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to endure only until the return of the officers regularly commissioned. Where it results from permanent disability incurred in the line of their duty, it would be proper to retire them, and fill the vacancies according to established mode. I would also suggest the organization of an invalid corps, and that the retired officers be transferred to it. Such a corps, it is thought, could be made useful in various employments for which efficient officers and troops are now detached.
An organization of the general staff of the army would be highly conducive to the efficiency of that most important branch of the service. The plan adopted for the military establishment furnishes a model for the staff of the provision.il army, if it be deemed advisable to retain the distinction; but I recommend to your consideration the propriety of abolishing it, and providing for the organization of the several staff corps in such number and with such rank as will meet all the wants of the service. To secure the requisite ability for the more important positions, it will be necessary to provide for officers of higher rank than is now authorized for these corps. To give to the officers the proper relation and cointelligcnce in their respective corps, and to preserve in the chief of each useful influence and control over his subordinates, there should be no gradation on the basis of the rank of the general with whom they might be serving by appointment To the personal staff of a general it would seem proper to give a grade corresponding with his rank, and the number might be fixed to correspond with his command. To avoid the consequence of discharge upon a change of duty, the variable portion of the personal staff might be taken from the line of the army, and allowed to retain their line commissions.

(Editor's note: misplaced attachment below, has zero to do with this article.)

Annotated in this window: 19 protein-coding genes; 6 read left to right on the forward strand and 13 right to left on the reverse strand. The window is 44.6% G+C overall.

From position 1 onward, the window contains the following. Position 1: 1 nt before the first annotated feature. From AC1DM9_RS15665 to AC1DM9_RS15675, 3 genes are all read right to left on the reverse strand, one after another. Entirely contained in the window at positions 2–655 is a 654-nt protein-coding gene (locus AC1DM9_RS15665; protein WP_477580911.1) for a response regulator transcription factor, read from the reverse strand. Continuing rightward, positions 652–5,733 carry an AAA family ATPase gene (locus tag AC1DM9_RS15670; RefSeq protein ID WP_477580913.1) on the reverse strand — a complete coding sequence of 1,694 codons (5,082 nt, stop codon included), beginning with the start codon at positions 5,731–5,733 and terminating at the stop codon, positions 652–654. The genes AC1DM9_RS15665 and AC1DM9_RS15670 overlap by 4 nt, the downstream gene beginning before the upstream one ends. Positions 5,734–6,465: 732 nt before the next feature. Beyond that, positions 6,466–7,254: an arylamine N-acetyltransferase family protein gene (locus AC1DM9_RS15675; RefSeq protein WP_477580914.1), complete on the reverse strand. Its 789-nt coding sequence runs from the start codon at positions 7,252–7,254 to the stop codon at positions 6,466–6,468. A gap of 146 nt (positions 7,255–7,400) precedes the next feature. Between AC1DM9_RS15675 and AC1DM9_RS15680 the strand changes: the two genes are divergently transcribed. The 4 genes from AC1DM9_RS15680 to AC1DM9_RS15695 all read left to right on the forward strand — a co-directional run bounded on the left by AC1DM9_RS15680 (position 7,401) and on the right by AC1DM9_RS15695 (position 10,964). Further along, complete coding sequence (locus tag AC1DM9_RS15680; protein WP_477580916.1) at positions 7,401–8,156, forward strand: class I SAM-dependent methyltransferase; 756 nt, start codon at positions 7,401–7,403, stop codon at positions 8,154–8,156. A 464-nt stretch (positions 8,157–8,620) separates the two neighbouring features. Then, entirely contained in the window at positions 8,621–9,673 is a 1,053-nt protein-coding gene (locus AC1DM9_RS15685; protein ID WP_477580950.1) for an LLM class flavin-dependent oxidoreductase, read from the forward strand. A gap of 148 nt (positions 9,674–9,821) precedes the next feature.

The disordered condition of the currency, to which I have already alluded, has imposed on government a system of supplying the wants of the army, which is so unequal in its operation, vexatious to the producer, injurious to the industrial interest, and productive of such discontent among the people, as only to be justified by the existence of an absolute necessity. The report of the Secretary on this point establishes conclusively, that the necessity which has forced the Bureau of Supply to provide for the army by impressment, has resulted from the impossibility of purchase by contract, or in the open market, except at such rapidly increased rates as would have rendered the appropriations inadequate to the wrants of the army. Indeed, it is believed that the temptation to horde supplies for the higher prices which could be anticipated with certainty, has been checked mainly by the fear of the operation of the impressment law; and that commodities have been offered in the markets, principally to escape impressment, and obtain higher rates than those fixed by appraisement. The complaints against this vicious system have been well founded, but the true cause of the evil has been misapprehended. The remedy is to be found, not in a change of the
impressment law, but the restoration of the currency to such a basis as will enable the department to purchase necessary supplies in the open market, and thus render impressment a rare and exceptionable process.
The same remedy will effect the result, universally desired, of an augmentation of the pay of the army. The proposals made at your previous sessions to increase the pay of the soldier by additional amount of treasury notes, would have conferred little benefit on him; but a radical reform in the currency will restore the pay to a value approximating that which it originally had, and materially improve his condition.
The reports from the ordnance and mining bureaus are very gratifying, and the extension of our means of supply of arms and munitions of war from our home resources has been such as to insure our ability soon to become mainly, if not entirely, independent of supplies from foreign countries. The establishments for the casting of guns and projectiles, for the manufacture of small arms and of gunpowder, for the supply of nitre from artificial nitre-beds, and mining operations generally, have bceYi so distributed through the country as to place our resources beyond the reach of partial disasters.
The recommendations of the Secretary of War on other points are minutely detailed in his report, which is submitted to you, and extending as they do to almost every branch of the service, merit careful consideration.
EXCHANGE OF PRISONERS.